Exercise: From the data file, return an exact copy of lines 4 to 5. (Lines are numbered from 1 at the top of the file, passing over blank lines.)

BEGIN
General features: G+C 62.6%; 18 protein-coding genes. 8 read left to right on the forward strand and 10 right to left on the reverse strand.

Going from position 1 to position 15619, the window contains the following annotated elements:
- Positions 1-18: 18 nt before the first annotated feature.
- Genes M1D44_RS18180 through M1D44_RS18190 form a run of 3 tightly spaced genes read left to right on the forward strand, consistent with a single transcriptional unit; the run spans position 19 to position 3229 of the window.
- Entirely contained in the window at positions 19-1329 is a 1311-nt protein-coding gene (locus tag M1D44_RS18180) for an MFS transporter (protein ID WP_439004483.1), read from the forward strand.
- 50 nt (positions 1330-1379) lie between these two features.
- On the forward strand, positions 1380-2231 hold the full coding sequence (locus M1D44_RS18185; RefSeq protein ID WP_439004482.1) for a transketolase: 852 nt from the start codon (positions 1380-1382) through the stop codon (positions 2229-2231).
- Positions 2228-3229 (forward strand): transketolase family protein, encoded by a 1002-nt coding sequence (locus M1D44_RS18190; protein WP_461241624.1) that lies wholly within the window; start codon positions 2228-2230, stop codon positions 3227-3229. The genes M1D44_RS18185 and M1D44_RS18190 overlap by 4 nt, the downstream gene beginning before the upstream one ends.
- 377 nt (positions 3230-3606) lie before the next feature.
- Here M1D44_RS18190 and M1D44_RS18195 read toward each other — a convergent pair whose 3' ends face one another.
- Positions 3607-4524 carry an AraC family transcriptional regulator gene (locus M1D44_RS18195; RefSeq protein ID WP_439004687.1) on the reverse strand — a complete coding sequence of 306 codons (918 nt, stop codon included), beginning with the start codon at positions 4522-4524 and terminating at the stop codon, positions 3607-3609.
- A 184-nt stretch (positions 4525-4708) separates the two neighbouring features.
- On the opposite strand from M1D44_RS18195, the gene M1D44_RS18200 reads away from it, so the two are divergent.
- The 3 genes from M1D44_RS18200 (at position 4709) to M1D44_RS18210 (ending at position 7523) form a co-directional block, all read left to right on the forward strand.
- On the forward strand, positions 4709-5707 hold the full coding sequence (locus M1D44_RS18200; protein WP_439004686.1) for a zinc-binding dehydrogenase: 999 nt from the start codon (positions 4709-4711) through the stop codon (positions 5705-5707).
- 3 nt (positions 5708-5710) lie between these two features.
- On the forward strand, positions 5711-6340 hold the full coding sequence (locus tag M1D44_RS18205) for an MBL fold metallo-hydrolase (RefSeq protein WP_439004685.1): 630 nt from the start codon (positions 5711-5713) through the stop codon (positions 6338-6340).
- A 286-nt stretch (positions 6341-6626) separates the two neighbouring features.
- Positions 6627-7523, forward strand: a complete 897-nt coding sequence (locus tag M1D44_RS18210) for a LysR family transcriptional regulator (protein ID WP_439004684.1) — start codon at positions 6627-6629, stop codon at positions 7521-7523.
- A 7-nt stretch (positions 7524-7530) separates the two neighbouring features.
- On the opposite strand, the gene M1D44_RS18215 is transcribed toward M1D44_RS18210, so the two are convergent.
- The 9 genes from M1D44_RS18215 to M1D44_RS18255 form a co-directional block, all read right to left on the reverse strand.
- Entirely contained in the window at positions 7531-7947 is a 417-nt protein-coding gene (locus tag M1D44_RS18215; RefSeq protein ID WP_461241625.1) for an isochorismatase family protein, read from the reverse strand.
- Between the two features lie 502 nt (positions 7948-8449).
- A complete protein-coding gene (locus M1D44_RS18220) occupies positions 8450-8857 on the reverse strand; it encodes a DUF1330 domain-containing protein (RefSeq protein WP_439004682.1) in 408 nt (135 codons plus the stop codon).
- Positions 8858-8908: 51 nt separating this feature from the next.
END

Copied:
- Genes M1D44_RS18180 through M1D44_RS18190 form a run of 3 tightly spaced genes read left to right on the forward strand, consistent with a single transcriptional unit; the run spans position 19 to position 3229 of the window.
- Entirely contained in the window at positions 19-1329 is a 1311-nt protein-coding gene (locus tag M1D44_RS18180) for an MFS transporter (protein ID WP_439004483.1), read from the forward strand.